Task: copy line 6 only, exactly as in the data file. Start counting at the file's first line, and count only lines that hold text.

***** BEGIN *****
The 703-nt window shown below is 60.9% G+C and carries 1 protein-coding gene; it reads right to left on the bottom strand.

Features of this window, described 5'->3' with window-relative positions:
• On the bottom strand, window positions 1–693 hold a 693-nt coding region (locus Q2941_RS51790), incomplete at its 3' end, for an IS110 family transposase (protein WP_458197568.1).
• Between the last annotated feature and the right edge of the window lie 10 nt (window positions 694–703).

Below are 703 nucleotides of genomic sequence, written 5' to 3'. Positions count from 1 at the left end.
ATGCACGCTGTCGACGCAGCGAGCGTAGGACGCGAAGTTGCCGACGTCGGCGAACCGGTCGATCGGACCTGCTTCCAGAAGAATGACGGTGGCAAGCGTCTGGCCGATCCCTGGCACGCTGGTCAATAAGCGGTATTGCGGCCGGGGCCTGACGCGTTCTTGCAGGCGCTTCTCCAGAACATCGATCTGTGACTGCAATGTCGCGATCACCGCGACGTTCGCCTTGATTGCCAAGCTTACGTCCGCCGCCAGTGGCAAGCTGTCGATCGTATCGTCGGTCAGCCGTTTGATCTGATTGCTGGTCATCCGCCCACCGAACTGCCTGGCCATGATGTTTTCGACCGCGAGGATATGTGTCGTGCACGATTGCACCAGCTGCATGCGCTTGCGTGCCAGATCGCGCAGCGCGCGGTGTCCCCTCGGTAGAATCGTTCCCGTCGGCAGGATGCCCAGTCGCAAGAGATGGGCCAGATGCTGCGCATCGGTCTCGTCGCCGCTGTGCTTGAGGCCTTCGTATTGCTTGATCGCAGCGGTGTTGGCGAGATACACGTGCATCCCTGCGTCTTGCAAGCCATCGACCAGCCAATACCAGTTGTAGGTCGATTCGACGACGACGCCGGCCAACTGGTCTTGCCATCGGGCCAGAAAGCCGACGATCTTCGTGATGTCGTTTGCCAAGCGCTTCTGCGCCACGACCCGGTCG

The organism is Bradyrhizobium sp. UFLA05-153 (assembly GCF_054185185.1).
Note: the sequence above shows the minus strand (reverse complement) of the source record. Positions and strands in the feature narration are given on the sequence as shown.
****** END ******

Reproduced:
ATGCACGCTGTCGACGCAGCGAGCGTAGGACGCGAAGTTGCCGACGTCGGCGAACCGGTCGATCGGACCTGCTTCCAGAAGAATGACGGTGGCAAGCGTCTGGCCGATCCCTGGCACGCTGGTCAATAAGCGGTATTGCGGCCGGGGCCTGACGCGTTCTTGCAGGCGCTTCTCCAGAACATCGATCTGTGACTGCAATGTCGCGATCACCGCGACGTTCGCCTTGATTGCCAAGCTTACGTCCGCCGCCAGTGGCAAGCTGTCGATCGTATCGTCGGTCAGCCGTTTGATCTGATTGCTGGTCATCCGCCCACCGAACTGCCTGGCCATGATGTTTTCGACCGCGAGGATATGTGTCGTGCACGATTGCACCAGCTGCATGCGCTTGCGTGCCAGATCGCGCAGCGCGCGGTGTCCCCTCGGTAGAATCGTTCCCGTCGGCAGGATGCCCAGTCGCAAGAGATGGGCCAGATGCTGCGCATCGGTCTCGTCGCCGCTGTGCTTGAGGCCTTCGTATTGCTTGATCGCAGCGGTGTTGGCGAGATACACGTGCATCCCTGCGTCTTGCAAGCCATCGACCAGCCAATACCAGTTGTAGGTCGATTCGACGACGACGCCGGCCAACTGGTCTTGCCATCGGGCCAGAAAGCCGACGATCTTCGTGATGTCGTTTGCCAAGCGCTTCTGCGCCACGACCCGGTCG